Killer carnival

The seductive old-school charm of Nomsa Mtolo of the Mahotella Queens; the booming voice of the People’s Poet, Mzwakhe Mbuli; the adolescent intensity of Trompies’s Eugene Mthethwa and his feisty fellow kwaito star, Doc Shebeleza. They all came together at the Johannesburg High Court this week for the trial of the alleged killers of their musical peer, friend and mentor, Lucky Dube.

Three men, Mbuti Mabe, Julius Gxowa and Sifiso Mhlanga, are accused of murdering South Africa’s reggae icon in a botched hijacking in southern Johannesburg in October 2007.

The musos provided a welcome distraction in a trial which at times has been a veritable Babel. The proceedings have been conducted in Portuguese (Gxowa is Mozambican), English, Sesotho, isiZulu and isiXhosa, making them drawn-out and tedious.

Moreover, this week’s ”action” centred on a trial within a trial over the admissibility of evidence about an identity parade. Captain Mphikeleli Vana, accused by the defendants of rigging the ID process, testified on this issue.

”I saw them for the first time on the day of the parade,” Vana said in isiXhosa. The packed gallery fidgeted and suppressed yawns as this was translated into English, Sesotho, Portuguese and then isiZulu.

The drudgery of the translation aside, Dube was adored by many nationalities in Africa, Europe and especially Jamaica, reggae’s birthplace.

On Monday Judge Seun Moshidi said he was aware of the high-profile nature of this trial and the need to bring it to a speedy and proper conclusion. But the three pro bono advocates for the accused did not make his job quicker or easier. More than once he had harsh words for the defence team, impatiently calling them to book for their time-wasting antics.

”We know how an identity parade is conducted. Do we want him [Vana] to go through the process again?” he asked an advocate on Monday. Last week, Moshidi reminded Vuyo Jack, Mhlanga’s advocate, not to ”waste our time with the technicalities”.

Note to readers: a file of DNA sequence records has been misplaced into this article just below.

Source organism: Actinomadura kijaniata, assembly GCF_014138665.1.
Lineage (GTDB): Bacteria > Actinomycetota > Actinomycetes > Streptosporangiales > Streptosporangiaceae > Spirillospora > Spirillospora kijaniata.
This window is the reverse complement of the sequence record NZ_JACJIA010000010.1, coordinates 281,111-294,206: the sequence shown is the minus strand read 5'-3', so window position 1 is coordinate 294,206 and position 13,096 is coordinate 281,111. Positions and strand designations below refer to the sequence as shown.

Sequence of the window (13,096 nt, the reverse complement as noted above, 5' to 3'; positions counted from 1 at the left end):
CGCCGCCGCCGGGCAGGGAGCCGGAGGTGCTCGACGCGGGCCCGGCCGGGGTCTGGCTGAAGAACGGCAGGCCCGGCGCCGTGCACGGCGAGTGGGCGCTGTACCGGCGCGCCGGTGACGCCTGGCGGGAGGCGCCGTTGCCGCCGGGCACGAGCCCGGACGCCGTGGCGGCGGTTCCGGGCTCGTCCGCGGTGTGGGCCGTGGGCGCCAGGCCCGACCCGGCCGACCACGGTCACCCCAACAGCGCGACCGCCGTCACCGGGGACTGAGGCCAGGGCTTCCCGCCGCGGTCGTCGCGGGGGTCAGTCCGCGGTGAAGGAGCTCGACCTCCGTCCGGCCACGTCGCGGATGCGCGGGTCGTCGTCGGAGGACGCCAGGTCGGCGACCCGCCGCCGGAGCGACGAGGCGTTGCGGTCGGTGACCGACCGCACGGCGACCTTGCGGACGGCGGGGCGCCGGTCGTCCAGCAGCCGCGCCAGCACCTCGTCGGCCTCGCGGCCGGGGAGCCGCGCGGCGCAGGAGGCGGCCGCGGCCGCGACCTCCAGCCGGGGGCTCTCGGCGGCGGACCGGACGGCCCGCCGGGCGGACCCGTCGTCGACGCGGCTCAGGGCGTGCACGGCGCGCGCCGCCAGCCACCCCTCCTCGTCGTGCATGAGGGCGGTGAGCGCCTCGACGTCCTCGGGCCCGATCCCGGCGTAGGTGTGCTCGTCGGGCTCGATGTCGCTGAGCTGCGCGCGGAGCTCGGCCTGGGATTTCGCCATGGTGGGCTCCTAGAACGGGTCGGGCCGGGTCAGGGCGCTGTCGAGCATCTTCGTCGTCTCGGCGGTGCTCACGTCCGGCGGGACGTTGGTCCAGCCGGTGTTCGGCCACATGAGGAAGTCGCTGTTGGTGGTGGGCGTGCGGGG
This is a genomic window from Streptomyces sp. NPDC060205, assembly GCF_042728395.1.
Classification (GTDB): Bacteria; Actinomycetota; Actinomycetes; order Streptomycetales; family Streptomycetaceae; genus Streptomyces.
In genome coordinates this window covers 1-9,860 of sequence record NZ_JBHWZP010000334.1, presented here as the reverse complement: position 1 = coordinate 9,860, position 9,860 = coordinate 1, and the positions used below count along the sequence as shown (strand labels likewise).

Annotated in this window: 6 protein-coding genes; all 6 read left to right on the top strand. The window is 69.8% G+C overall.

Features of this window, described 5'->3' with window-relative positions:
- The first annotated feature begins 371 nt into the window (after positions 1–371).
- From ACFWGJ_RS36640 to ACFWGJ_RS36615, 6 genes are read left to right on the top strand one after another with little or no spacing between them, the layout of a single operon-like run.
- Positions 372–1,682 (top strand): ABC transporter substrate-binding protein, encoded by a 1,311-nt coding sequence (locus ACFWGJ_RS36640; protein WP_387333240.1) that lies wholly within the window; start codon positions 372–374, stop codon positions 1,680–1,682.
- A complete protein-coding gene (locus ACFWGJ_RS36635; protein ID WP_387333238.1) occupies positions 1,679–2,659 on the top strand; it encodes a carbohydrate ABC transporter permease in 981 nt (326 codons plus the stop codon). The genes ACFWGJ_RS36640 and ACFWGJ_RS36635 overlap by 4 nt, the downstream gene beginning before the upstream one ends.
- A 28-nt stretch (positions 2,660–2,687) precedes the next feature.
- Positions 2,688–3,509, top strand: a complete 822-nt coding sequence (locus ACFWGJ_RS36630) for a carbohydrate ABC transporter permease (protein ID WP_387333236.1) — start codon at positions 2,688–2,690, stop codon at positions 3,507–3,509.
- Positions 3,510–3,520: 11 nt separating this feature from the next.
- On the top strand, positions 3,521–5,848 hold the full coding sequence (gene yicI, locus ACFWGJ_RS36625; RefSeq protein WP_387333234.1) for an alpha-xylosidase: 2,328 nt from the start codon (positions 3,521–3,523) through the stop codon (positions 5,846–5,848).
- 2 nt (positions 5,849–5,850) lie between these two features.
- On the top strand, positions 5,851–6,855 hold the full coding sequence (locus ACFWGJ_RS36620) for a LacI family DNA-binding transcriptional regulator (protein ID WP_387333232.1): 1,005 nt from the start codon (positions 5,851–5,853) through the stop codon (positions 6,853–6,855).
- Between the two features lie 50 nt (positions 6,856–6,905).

Moshidi also intervened in a contorted cross-examination of one witness about the skin tone — was it light or dark? — of one of the accused when Jack strayed into the science of melanin.

The judge sounded tired. ”You’re treading in an area in which neither you nor the witness are experts. Can we be more relevant?” Outside something similar was going on — without the curtsying and court choreography.

On Monday during lunch a young relative of one of the accused, Mhlanga, walked up to Mbuli, Shebeleza and Mthethwa as they held an informal press conference on the steps. He took them to task for continually referring to his uncle as a killer when he has not been convicted.

The Doc had no time for such legal niceties. ”You’re stupid, you piece of shit. You’re talking shit,” he shouted at him. ”This person wants to be famous. Don’t give him publicity,” Mbuli interjected.

It was always going to be an emotional trial. Testimony by a state witness last week that the man who allegedly shot Dube thought he was killing a Nigerian has exploded around the continent. Dube’s supporters at the trial were vocal about the xenophobia angle. Said Mbuli: ”This is nonsensical — Nigerians are human beings.”

On Wednesday Dube’s backing vocalists, fresh from a tour of Australia with Eddie Grant, arrived to show their support. They said they were ”struggling to move on”. Tutukani Cele, leader of Dube’s band, said they are still grieving but are trying to gather the shards of their lives. ”Every time we listen to our sound, every time we practise, we remember him. We’ll continue to spread the message of peace and love.”

And not before time, as Taliep Petersen, Gito Baloi and thousands of other South Africans who die by another’s hands each year would say. If they were alive to say it.

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Percy Zvomuya
Percy Zvomuya is a writer and critic who has written for numerous publications, including Chimurenga, the Mail & Guardian, Moto in Zimbabwe, the Sunday Times and the London Review of Books blog. He is a co-founder of Johannesburg-based writing collective The Con and, in 2014, was one of the judges for the Caine Prize for African Writing.

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